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Uniform Civil Code - A need of the hour

The contradicting nature of Article 15 and Article 25, 26 of the Indian constitution has been a hot topic of debates since the making of the constitution. The power to set personal laws by each religious denominations has at many times led to injustice to individuals, especially women.

In this paper, I have given my opinion and argued, citing various relevant cases in favourof the implementation of the uniform civil code. Various judgments of the recent history has implied for enforcement of an UCC which has been ignored by the parliament.
Introduction-

The Indian constitution gives us some very interesting set of guidelines which at times are contrasting in nature. While it talks about equality, on the other hand, it also entitles every religious denomination, to the power to manage their own personal affairs in matters of religion. As a result of this disparity, even after 73 years of independence, we still see instances of individuals being denied justice by their own personal laws framed by their respective religious denominations. To solve this issue, the UCC comes to the rescue. The proposition for a UCC for India to change the existing religious personal law system seems to be the source of a never-ending controversy.

The UCC refers to a single set of laws applicable to all citizens of India irrespective of their religion or any other division, in their personal or domestic matters such as marriage, divorce, custody, adoption and inheritance. These laws were intended to replace all the personal laws which currently govern the domestic matters within religious communities.

During the setting up of the Constituent Assembly in 1946, there were two types of members on the basis of their opinion regarding the implementation of UCC Ė the ones including Dr.BR Ambedkar who supported the UCC and the others,mostly minority groups, who supported personal laws. As a result, it couldnít qualify as a law but remained as a DPSP (Directive principle of state policy) under Article 44 of the Indian Constitution. Being a DPSP, it can not be enforced by the court of law.However, the courts can opine on itís application.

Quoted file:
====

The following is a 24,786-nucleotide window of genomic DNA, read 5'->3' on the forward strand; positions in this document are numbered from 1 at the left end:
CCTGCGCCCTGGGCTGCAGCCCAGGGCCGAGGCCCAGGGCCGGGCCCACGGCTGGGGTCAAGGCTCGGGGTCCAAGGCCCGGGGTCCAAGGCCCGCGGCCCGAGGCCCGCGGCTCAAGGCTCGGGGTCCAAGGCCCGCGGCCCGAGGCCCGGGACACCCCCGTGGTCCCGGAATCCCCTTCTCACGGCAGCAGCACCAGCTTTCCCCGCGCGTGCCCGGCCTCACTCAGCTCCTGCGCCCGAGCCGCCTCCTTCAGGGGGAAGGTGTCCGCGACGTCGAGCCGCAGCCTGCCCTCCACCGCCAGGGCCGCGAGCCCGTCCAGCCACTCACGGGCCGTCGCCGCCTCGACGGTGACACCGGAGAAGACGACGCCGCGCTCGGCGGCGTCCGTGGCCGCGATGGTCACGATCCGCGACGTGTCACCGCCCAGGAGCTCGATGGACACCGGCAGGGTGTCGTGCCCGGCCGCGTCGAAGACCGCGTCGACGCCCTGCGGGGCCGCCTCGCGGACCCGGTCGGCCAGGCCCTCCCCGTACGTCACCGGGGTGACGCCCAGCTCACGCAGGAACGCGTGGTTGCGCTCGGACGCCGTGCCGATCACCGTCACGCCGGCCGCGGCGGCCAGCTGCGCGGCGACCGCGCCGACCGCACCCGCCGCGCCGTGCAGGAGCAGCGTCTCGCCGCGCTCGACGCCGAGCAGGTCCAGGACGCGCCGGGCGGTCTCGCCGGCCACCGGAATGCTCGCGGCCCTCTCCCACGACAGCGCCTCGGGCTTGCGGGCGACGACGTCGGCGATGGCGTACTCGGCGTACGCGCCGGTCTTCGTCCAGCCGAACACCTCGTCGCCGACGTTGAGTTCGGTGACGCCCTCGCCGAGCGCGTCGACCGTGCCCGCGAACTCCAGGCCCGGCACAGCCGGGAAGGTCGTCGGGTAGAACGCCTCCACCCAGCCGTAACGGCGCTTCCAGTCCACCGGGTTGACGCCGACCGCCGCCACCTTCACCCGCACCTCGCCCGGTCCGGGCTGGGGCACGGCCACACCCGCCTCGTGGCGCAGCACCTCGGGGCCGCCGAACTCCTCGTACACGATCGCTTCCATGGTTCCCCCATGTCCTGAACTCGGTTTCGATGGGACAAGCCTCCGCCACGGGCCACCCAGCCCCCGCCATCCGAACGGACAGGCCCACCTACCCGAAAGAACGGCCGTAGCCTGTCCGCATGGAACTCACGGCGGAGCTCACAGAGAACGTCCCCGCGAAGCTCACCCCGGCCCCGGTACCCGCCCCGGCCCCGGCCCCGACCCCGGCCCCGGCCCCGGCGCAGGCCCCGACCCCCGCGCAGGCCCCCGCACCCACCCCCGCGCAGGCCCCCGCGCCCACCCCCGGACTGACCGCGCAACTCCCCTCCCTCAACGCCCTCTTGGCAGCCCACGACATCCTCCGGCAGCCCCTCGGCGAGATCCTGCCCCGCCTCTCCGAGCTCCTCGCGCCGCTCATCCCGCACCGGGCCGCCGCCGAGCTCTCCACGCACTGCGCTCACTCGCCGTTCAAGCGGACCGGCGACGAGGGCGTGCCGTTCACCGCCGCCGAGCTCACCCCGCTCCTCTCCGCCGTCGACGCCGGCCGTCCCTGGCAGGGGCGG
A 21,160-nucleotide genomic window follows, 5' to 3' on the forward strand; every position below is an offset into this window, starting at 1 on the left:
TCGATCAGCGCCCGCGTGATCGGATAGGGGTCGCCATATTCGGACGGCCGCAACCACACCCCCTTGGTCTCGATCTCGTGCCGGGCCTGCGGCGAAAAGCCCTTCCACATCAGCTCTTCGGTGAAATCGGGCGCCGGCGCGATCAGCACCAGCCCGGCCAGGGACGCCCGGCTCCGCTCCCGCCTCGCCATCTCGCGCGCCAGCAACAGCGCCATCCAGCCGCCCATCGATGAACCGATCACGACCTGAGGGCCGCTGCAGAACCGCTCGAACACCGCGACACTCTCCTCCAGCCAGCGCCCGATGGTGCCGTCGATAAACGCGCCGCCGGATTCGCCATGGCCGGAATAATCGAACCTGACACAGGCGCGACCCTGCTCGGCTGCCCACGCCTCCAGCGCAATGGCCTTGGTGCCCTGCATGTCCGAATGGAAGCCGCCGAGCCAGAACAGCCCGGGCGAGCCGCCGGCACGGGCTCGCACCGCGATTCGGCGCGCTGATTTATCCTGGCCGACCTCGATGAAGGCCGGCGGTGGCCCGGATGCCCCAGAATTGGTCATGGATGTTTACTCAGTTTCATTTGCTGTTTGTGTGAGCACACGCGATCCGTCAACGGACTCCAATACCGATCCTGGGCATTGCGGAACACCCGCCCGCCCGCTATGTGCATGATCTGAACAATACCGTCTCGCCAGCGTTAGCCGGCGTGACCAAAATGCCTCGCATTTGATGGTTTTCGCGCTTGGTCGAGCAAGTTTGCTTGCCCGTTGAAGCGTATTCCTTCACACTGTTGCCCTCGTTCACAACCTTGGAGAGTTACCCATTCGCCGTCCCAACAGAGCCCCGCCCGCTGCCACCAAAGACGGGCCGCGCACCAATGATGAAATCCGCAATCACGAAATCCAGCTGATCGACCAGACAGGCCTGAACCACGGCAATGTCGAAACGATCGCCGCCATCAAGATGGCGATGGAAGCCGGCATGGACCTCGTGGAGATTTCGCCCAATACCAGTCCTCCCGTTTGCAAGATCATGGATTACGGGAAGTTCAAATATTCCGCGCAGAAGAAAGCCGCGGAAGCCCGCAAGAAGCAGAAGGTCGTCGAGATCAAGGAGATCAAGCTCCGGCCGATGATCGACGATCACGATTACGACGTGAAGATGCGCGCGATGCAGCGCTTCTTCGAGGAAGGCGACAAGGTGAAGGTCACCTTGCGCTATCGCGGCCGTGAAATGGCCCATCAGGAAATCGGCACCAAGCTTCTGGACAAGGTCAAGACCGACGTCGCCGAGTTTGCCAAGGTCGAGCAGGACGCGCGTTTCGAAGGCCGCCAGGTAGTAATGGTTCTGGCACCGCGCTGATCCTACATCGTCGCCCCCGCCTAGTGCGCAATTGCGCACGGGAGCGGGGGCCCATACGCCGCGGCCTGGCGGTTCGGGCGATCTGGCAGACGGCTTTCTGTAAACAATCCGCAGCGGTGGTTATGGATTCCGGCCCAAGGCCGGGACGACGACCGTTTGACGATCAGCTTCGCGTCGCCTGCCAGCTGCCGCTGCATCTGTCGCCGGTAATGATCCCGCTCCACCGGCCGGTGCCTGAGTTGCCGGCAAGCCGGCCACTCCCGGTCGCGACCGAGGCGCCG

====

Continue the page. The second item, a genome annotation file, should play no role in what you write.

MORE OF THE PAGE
Demands of a UCC has been observed at various instances in the recent history. Notable instances were observed in the opinion of the apex court in favour of it while trying different cases. In Shah Bano Case, 1985 the Supreme Court gave the verdict in favour of Shah Bano who appealed to the court seeking maintenance after her husband divorced her by triple talaq after forty years of marriage and denied her regular maintenance, by applying section 125 of Crpc and also observed a Common Civil Code would help the cause of national integration by removing disparate loyalties to law.

However, the ruling government was not satisfied by the order. The order was countered by the parliament by the enactment of Muslim Women (Protection of Rights on Divorce) Act, 1986. In Sarla Mudgal Case, 1995 the question was whether a Hindu husband, married under the Hindu law, by embracing Islam can solemnize the second marriage. The supreme court held that adopting Islam for a second marriage is an abuse of personal laws and also directed the government under article 44 to form a uniform code.

Similarlyin John Vallamattom v. Union of India
, the petetioner filed a writ petition stating thatSection 118 of the Indian Succession Act was discriminatory against the Christians as it imposes unreasonable restrictions on their donation of property for the religious or charitable purpose by will. The Supreme court struck down the section declaring it to be unconstitutional and further directed the state to form an uniform civil code.

The enforcement of UCC however, has its own cons - Due to diversity, it is somewhere tough to come up with a uniform set of rules, several minority groups perceive this as an encroachment to their right to religious freedom, with the codification of uniform rules and its compulsion may reduce the scope of freedom of religion.Attempts at an UCC will undoubtedly be met with widespread protest.

Conclusion
According to my opinion, UCC must be applied in the cases where personal laws fail to provide justice. In this way, the human rights and religious rights of an individual wonít encroach upon each other. This coexistence will also provide justice to women which the personal laws have failed do at various instances. Concluding my paper sharing a quote said by Dr.BR Ambedkar while forming the constitution.

I personally do not understand why religion should be given this vast, expansive jurisdiction so as to cover the whole of life and to prevent the legislature from encroaching upon that field. After all, what are we having this liberty for?

References:
  • Article 15 of the Indian Constitution- https://indiankanoon.org/doc/609295/
  • Article 25 of Indian Constitution- https://indiankanoon.org/doc/631708/
  • Shah Bano Case, 1985- https://en.wikipedia.org/wiki/Mohd._Ahmed_Khan_v._Shah_Bano_Begum
  • Sarla Mudgal Case, 1995 - https://en.wikipedia.org/wiki/Sarla_Mudgal,_%26_others._v._Union_of_India
  • John Vellamatom Case, 2003- https://indiankanoon.org/doc/533870/

Award Winning Article Is Written By: Mr.Biswayan Bhattacharjee (1st Year, KIIT School of Law)
Awarded certificate of Excellence
Authentication No: MA33469651707-29-0321

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